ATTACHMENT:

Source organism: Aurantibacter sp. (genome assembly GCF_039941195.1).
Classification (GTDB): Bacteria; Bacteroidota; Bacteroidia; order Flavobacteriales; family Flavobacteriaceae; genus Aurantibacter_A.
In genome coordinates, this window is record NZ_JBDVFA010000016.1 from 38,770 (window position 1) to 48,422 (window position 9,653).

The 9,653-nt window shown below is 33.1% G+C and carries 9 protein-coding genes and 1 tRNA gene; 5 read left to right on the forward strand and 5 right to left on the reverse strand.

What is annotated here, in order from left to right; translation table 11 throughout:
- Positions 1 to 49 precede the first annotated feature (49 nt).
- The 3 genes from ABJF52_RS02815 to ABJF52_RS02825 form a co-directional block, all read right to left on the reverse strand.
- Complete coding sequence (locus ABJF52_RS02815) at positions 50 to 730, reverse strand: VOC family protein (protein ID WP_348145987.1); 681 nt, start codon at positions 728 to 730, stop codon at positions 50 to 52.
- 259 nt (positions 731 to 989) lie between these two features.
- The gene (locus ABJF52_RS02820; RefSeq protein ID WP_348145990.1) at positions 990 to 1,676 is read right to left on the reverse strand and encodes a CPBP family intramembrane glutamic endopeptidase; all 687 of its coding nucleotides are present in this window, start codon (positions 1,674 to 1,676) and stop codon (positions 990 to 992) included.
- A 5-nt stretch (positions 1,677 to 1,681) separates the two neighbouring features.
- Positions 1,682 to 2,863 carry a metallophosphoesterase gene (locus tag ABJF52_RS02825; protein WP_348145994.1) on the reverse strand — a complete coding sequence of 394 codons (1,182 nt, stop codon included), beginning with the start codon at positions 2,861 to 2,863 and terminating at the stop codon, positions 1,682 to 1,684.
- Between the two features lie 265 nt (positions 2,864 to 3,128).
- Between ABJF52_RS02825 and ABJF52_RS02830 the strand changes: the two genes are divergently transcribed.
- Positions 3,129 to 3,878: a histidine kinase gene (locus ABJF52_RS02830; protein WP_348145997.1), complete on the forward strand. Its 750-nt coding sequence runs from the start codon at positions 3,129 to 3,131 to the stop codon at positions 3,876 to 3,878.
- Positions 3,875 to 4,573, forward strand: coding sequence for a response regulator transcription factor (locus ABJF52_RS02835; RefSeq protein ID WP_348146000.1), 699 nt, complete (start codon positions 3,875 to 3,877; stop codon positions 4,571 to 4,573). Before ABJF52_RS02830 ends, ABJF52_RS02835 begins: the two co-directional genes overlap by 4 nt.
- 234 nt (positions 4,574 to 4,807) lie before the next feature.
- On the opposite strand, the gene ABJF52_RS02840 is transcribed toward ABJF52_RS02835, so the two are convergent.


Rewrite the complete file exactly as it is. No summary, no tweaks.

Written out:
Source organism: Aurantibacter sp. (genome assembly GCF_039941195.1).
Classification (GTDB): Bacteria; Bacteroidota; Bacteroidia; order Flavobacteriales; family Flavobacteriaceae; genus Aurantibacter_A.
In genome coordinates, this window is record NZ_JBDVFA010000016.1 from 38,770 (window position 1) to 48,422 (window position 9,653).

The 9,653-nt window shown below is 33.1% G+C and carries 9 protein-coding genes and 1 tRNA gene; 5 read left to right on the forward strand and 5 right to left on the reverse strand.

What is annotated here, in order from left to right; translation table 11 throughout:
- Positions 1 to 49 precede the first annotated feature (49 nt).
- The 3 genes from ABJF52_RS02815 to ABJF52_RS02825 form a co-directional block, all read right to left on the reverse strand.
- Complete coding sequence (locus ABJF52_RS02815) at positions 50 to 730, reverse strand: VOC family protein (protein ID WP_348145987.1); 681 nt, start codon at positions 728 to 730, stop codon at positions 50 to 52.
- 259 nt (positions 731 to 989) lie between these two features.
- The gene (locus ABJF52_RS02820; RefSeq protein ID WP_348145990.1) at positions 990 to 1,676 is read right to left on the reverse strand and encodes a CPBP family intramembrane glutamic endopeptidase; all 687 of its coding nucleotides are present in this window, start codon (positions 1,674 to 1,676) and stop codon (positions 990 to 992) included.
- A 5-nt stretch (positions 1,677 to 1,681) separates the two neighbouring features.
- Positions 1,682 to 2,863 carry a metallophosphoesterase gene (locus tag ABJF52_RS02825; protein WP_348145994.1) on the reverse strand — a complete coding sequence of 394 codons (1,182 nt, stop codon included), beginning with the start codon at positions 2,861 to 2,863 and terminating at the stop codon, positions 1,682 to 1,684.
- Between the two features lie 265 nt (positions 2,864 to 3,128).
- Between ABJF52_RS02825 and ABJF52_RS02830 the strand changes: the two genes are divergently transcribed.
- Positions 3,129 to 3,878: a histidine kinase gene (locus ABJF52_RS02830; protein WP_348145997.1), complete on the forward strand. Its 750-nt coding sequence runs from the start codon at positions 3,129 to 3,131 to the stop codon at positions 3,876 to 3,878.
- Positions 3,875 to 4,573, forward strand: coding sequence for a response regulator transcription factor (locus ABJF52_RS02835; RefSeq protein ID WP_348146000.1), 699 nt, complete (start codon positions 3,875 to 3,877; stop codon positions 4,571 to 4,573). Before ABJF52_RS02830 ends, ABJF52_RS02835 begins: the two co-directional genes overlap by 4 nt.
- 234 nt (positions 4,574 to 4,807) lie before the next feature.
- On the opposite strand, the gene ABJF52_RS02840 is transcribed toward ABJF52_RS02835, so the two are convergent.